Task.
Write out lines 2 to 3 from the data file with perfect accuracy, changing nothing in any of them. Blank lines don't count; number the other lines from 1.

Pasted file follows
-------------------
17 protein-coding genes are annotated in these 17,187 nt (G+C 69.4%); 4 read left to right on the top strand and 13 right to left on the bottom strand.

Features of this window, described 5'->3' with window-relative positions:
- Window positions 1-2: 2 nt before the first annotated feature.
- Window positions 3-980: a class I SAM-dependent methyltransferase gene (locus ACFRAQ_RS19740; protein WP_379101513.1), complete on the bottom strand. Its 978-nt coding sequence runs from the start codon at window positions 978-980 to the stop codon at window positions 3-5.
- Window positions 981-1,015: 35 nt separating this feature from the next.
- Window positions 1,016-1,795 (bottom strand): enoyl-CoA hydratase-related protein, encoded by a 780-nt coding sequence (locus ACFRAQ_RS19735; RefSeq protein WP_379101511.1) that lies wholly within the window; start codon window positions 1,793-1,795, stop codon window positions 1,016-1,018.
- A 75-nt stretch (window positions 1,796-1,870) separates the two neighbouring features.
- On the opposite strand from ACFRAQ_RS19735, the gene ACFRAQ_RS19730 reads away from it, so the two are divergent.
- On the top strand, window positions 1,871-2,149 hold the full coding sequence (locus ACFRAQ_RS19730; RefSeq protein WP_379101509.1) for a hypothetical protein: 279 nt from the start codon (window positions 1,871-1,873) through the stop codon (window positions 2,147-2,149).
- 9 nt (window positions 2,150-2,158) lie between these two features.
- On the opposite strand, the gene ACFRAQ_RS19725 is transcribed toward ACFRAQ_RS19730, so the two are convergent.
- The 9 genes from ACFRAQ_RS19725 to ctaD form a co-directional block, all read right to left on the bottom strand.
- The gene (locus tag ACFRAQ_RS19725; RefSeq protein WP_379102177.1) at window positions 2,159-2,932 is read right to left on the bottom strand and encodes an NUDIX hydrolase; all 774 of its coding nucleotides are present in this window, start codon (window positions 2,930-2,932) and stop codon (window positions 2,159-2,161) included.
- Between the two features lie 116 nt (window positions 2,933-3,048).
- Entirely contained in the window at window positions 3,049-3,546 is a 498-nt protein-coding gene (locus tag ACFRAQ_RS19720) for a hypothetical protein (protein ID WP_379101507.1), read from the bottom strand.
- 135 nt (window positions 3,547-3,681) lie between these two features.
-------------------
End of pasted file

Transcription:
Features of this window, described 5'->3' with window-relative positions:
- Window positions 1-2: 2 nt before the first annotated feature.